Landlording: The Art of Screening An Applicant

One key facet to being a successful landlord is effectively screening your future residents. Failure to choosing a stable, on-time,  rent paying citizens of our society will only cost you time, money, and un-needed aggravation.   I don’t care whether one is filling a $300/mo or a $3,000/mo rental nor if the applicant is a $7/hr worker or president of a Fortune 500 company.  Knowledge is power; therefore, it is critical that one pull a full credit, criminal, and eviction report. You see just because you find some negative things doesn’t’ mean one turns them down.  The key is that you match the story that the reports tell you with the applicant interview and employment/landlord references.  With all the information out front, one can make an educated decision if an applicant has the financial and moral responsibility to pay in a timely manner…

Recommended Steps for Screening a Rental Applicant:

  • Interview -
  • Credit Report
  • Criminal Report
  • Eviction Report
  • Employment History
  • Landlord References

Each one of these critical steps is an article in itself; however, I will tell you that it is the nuances of  illiciting & interpreting the information that each provides that is critical for success. We must remember that the $300/mo rental may attract a different applicant than the $3,000/mo rental.  Different criteria and microscope mentality is needed for each.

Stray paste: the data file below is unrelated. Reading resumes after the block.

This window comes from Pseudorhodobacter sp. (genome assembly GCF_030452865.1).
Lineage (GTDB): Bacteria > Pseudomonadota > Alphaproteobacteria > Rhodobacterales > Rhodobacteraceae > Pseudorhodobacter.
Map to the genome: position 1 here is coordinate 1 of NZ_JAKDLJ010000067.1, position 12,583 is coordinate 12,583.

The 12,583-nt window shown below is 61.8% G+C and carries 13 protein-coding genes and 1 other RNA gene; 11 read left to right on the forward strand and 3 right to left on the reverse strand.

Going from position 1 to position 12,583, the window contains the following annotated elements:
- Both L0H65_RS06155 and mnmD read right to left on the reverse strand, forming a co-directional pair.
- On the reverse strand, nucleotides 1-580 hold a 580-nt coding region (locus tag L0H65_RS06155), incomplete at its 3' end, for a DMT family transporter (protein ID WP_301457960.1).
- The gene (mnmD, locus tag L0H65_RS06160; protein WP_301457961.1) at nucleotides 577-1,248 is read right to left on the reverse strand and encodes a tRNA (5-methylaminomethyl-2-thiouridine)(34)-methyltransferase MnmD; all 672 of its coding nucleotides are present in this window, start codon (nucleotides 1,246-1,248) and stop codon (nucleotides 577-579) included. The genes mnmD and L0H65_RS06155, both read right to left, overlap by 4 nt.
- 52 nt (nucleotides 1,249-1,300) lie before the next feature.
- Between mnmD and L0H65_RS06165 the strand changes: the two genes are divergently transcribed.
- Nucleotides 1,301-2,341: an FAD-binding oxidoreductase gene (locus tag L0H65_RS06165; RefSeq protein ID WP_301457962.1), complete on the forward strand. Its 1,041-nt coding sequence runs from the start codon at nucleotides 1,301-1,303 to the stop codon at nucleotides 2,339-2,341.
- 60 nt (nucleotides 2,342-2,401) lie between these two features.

What might I concentrate more on with the $300/mo rental?  Employment, Eviction, and Criminal are most important to me. I want to verify length of employment (and prior if 1st employer is less than a year) and salary.   I’d like payroll stubs as a cross-check.   Having the earning ability to pay rent is critical.   If your applicant doesn’t understand the importance of long-term consistent pay than more than likely they won’t understand your need for consistent monthly rental payments.   Eviction checks are key -i can handle filings from two+ years ago; however, any current filing will require a verifiable explanation.    Eviction filings don’t lie; unfortunately, fellow landlord references can.   Criminal reports let you know if somebody has a recent, consistent, or a long-time ago bad habit.   Habitual problems (even traffic/no-license or insurance) only highlight the applicants instability in life let alone major issues.   Each landlord has different views.   There might be certain issues I’ll overlook and vice-versa!   What’s important to me is a clear demonstration in change or perhaps a one-time hiccup.  I’m looking for applicants that have proven that they understand the importance of earning a living, keeping a roof over their head, and are not a rapist nor murderer.   Typically low income applicants will have poor and/or no credit.   Doesn’t mean I don’t pull all the other criteria -just means I focus more on these three issues.